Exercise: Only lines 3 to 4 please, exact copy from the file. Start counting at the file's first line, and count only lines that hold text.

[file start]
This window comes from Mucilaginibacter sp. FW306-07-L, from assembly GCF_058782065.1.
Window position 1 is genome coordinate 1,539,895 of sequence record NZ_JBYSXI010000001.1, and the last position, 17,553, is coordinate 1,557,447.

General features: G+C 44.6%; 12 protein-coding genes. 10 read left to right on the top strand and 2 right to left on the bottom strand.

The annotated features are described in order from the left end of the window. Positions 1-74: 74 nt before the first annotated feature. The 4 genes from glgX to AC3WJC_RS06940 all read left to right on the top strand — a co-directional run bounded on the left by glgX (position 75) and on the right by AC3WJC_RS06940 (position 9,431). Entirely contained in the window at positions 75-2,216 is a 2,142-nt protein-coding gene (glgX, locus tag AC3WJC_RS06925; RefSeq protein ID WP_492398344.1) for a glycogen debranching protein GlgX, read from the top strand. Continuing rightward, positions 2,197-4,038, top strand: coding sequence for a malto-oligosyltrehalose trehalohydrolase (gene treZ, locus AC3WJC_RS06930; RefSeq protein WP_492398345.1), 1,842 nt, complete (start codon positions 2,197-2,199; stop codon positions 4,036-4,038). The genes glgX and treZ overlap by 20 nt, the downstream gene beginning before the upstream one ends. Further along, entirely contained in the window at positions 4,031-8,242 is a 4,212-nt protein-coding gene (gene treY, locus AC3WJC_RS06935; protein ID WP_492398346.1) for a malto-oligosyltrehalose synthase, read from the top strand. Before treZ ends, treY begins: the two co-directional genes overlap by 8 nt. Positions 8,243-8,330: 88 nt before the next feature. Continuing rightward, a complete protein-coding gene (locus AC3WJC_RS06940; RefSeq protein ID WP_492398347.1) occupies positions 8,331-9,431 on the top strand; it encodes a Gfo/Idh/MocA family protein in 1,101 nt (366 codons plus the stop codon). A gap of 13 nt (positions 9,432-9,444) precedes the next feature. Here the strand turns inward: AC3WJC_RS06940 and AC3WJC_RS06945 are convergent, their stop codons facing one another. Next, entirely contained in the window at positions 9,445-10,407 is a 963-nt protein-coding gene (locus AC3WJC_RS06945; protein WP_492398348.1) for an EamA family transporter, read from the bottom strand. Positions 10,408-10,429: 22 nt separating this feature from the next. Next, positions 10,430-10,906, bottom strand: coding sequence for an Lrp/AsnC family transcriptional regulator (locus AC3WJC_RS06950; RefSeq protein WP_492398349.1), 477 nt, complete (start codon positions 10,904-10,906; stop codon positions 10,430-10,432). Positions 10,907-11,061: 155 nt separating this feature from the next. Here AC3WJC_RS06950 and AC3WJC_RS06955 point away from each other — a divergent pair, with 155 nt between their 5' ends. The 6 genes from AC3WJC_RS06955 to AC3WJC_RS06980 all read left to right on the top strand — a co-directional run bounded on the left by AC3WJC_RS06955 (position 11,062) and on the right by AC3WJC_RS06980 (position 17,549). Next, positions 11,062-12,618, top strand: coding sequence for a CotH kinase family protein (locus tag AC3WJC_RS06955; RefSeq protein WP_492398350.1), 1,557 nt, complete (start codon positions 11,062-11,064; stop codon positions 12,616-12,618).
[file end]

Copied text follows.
General features: G+C 44.6%; 12 protein-coding genes. 10 read left to right on the top strand and 2 right to left on the bottom strand.

The annotated features are described in order from the left end of the window. Positions 1-74: 74 nt before the first annotated feature. The 4 genes from glgX to AC3WJC_RS06940 all read left to right on the top strand — a co-directional run bounded on the left by glgX (position 75) and on the right by AC3WJC_RS06940 (position 9,431). Entirely contained in the window at positions 75-2,216 is a 2,142-nt protein-coding gene (glgX, locus tag AC3WJC_RS06925; RefSeq protein ID WP_492398344.1) for a glycogen debranching protein GlgX, read from the top strand. Continuing rightward, positions 2,197-4,038, top strand: coding sequence for a malto-oligosyltrehalose trehalohydrolase (gene treZ, locus AC3WJC_RS06930; RefSeq protein WP_492398345.1), 1,842 nt, complete (start codon positions 2,197-2,199; stop codon positions 4,036-4,038). The genes glgX and treZ overlap by 20 nt, the downstream gene beginning before the upstream one ends. Further along, entirely contained in the window at positions 4,031-8,242 is a 4,212-nt protein-coding gene (gene treY, locus AC3WJC_RS06935; protein ID WP_492398346.1) for a malto-oligosyltrehalose synthase, read from the top strand. Before treZ ends, treY begins: the two co-directional genes overlap by 8 nt. Positions 8,243-8,330: 88 nt before the next feature. Continuing rightward, a complete protein-coding gene (locus AC3WJC_RS06940; RefSeq protein ID WP_492398347.1) occupies positions 8,331-9,431 on the top strand; it encodes a Gfo/Idh/MocA family protein in 1,101 nt (366 codons plus the stop codon). A gap of 13 nt (positions 9,432-9,444) precedes the next feature. Here the strand turns inward: AC3WJC_RS06940 and AC3WJC_RS06945 are convergent, their stop codons facing one another. Next, entirely contained in the window at positions 9,445-10,407 is a 963-nt protein-coding gene (locus AC3WJC_RS06945; protein WP_492398348.1) for an EamA family transporter, read from the bottom strand. Positions 10,408-10,429: 22 nt separating this feature from the next. Next, positions 10,430-10,906, bottom strand: coding sequence for an Lrp/AsnC family transcriptional regulator (locus AC3WJC_RS06950; RefSeq protein WP_492398349.1), 477 nt, complete (start codon positions 10,904-10,906; stop codon positions 10,430-10,432). Positions 10,907-11,061: 155 nt separating this feature from the next. Here AC3WJC_RS06950 and AC3WJC_RS06955 point away from each other — a divergent pair, with 155 nt between their 5' ends. The 6 genes from AC3WJC_RS06955 to AC3WJC_RS06980 all read left to right on the top strand — a co-directional run bounded on the left by AC3WJC_RS06955 (position 11,062) and on the right by AC3WJC_RS06980 (position 17,549). Next, positions 11,062-12,618, top strand: coding sequence for a CotH kinase family protein (locus tag AC3WJC_RS06955; RefSeq protein WP_492398350.1), 1,557 nt, complete (start codon positions 11,062-11,064; stop codon positions 12,616-12,618).